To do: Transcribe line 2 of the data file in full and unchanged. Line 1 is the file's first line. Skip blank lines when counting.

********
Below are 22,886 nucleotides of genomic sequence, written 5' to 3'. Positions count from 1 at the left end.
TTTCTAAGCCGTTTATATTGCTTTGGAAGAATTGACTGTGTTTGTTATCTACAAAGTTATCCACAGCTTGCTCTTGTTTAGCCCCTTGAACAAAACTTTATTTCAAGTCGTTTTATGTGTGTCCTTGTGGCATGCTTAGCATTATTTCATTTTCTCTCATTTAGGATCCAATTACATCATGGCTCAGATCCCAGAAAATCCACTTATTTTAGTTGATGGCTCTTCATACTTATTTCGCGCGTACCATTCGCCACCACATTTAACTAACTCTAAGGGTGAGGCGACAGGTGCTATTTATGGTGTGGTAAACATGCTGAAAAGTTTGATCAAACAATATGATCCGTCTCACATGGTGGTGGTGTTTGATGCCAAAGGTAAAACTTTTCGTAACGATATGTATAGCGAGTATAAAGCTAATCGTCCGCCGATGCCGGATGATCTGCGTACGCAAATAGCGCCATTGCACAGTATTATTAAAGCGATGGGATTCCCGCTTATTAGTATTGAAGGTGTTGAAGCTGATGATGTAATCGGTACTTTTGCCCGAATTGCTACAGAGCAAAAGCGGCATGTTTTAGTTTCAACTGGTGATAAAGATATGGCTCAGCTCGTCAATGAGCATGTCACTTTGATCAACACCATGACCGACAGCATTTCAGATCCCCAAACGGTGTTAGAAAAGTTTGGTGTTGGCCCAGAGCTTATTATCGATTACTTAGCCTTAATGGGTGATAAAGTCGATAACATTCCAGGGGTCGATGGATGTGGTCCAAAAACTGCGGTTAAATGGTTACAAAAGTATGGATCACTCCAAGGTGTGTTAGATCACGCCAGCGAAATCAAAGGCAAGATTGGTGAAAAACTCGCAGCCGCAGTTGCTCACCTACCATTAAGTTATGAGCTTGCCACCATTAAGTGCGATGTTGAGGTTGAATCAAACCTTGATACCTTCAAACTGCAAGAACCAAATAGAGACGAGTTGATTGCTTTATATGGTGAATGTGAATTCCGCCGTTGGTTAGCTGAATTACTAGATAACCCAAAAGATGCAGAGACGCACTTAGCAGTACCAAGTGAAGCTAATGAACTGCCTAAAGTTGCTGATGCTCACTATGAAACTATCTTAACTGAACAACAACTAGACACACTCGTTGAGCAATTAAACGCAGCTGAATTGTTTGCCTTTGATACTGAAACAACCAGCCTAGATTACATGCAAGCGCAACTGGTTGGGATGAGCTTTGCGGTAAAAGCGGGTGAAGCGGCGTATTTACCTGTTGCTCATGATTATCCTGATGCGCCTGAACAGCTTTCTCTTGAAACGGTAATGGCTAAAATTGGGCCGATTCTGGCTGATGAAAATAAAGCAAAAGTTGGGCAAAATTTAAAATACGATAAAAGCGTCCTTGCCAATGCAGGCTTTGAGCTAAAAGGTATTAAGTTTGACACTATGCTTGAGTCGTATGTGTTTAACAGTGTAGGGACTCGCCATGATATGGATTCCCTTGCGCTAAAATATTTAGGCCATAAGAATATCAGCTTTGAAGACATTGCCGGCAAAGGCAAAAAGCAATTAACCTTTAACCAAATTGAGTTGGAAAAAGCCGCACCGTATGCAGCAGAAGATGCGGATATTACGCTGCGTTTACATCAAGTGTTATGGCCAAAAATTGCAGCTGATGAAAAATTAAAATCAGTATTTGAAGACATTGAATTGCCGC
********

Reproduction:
TTTCTAAGCCGTTTATATTGCTTTGGAAGAATTGACTGTGTTTGTTATCTACAAAGTTATCCACAGCTTGCTCTTGTTTAGCCCCTTGAACAAAACTTTATTTCAAGTCGTTTTATGTGTGTCCTTGTGGCATGCTTAGCATTATTTCATTTTCTCTCATTTAGGATCCAATTACATCATGGCTCAGATCCCAGAAAATCCACTTATTTTAGTTGATGGCTCTTCATACTTATTTCGCGCGTACCATTCGCCACCACATTTAACTAACTCTAAGGGTGAGGCGACAGGTGCTATTTATGGTGTGGTAAACATGCTGAAAAGTTTGATCAAACAATATGATCCGTCTCACATGGTGGTGGTGTTTGATGCCAAAGGTAAAACTTTTCGTAACGATATGTATAGCGAGTATAAAGCTAATCGTCCGCCGATGCCGGATGATCTGCGTACGCAAATAGCGCCATTGCACAGTATTATTAAAGCGATGGGATTCCCGCTTATTAGTATTGAAGGTGTTGAAGCTGATGATGTAATCGGTACTTTTGCCCGAATTGCTACAGAGCAAAAGCGGCATGTTTTAGTTTCAACTGGTGATAAAGATATGGCTCAGCTCGTCAATGAGCATGTCACTTTGATCAACACCATGACCGACAGCATTTCAGATCCCCAAACGGTGTTAGAAAAGTTTGGTGTTGGCCCAGAGCTTATTATCGATTACTTAGCCTTAATGGGTGATAAAGTCGATAACATTCCAGGGGTCGATGGATGTGGTCCAAAAACTGCGGTTAAATGGTTACAAAAGTATGGATCACTCCAAGGTGTGTTAGATCACGCCAGCGAAATCAAAGGCAAGATTGGTGAAAAACTCGCAGCCGCAGTTGCTCACCTACCATTAAGTTATGAGCTTGCCACCATTAAGTGCGATGTTGAGGTTGAATCAAACCTTGATACCTTCAAACTGCAAGAACCAAATAGAGACGAGTTGATTGCTTTATATGGTGAATGTGAATTCCGCCGTTGGTTAGCTGAATTACTAGATAACCCAAAAGATGCAGAGACGCACTTAGCAGTACCAAGTGAAGCTAATGAACTGCCTAAAGTTGCTGATGCTCACTATGAAACTATCTTAACTGAACAACAACTAGACACACTCGTTGAGCAATTAAACGCAGCTGAATTGTTTGCCTTTGATACTGAAACAACCAGCCTAGATTACATGCAAGCGCAACTGGTTGGGATGAGCTTTGCGGTAAAAGCGGGTGAAGCGGCGTATTTACCTGTTGCTCATGATTATCCTGATGCGCCTGAACAGCTTTCTCTTGAAACGGTAATGGCTAAAATTGGGCCGATTCTGGCTGATGAAAATAAAGCAAAAGTTGGGCAAAATTTAAAATACGATAAAAGCGTCCTTGCCAATGCAGGCTTTGAGCTAAAAGGTATTAAGTTTGACACTATGCTTGAGTCGTATGTGTTTAACAGTGTAGGGACTCGCCATGATATGGATTCCCTTGCGCTAAAATATTTAGGCCATAAGAATATCAGCTTTGAAGACATTGCCGGCAAAGGCAAAAAGCAATTAACCTTTAACCAAATTGAGTTGGAAAAAGCCGCACCGTATGCAGCAGAAGATGCGGATATTACGCTGCGTTTACATCAAGTGTTATGGCCAAAAATTGCAGCTGATGAAAAATTAAAATCAGTATTTGAAGACATTGAATTGCCGC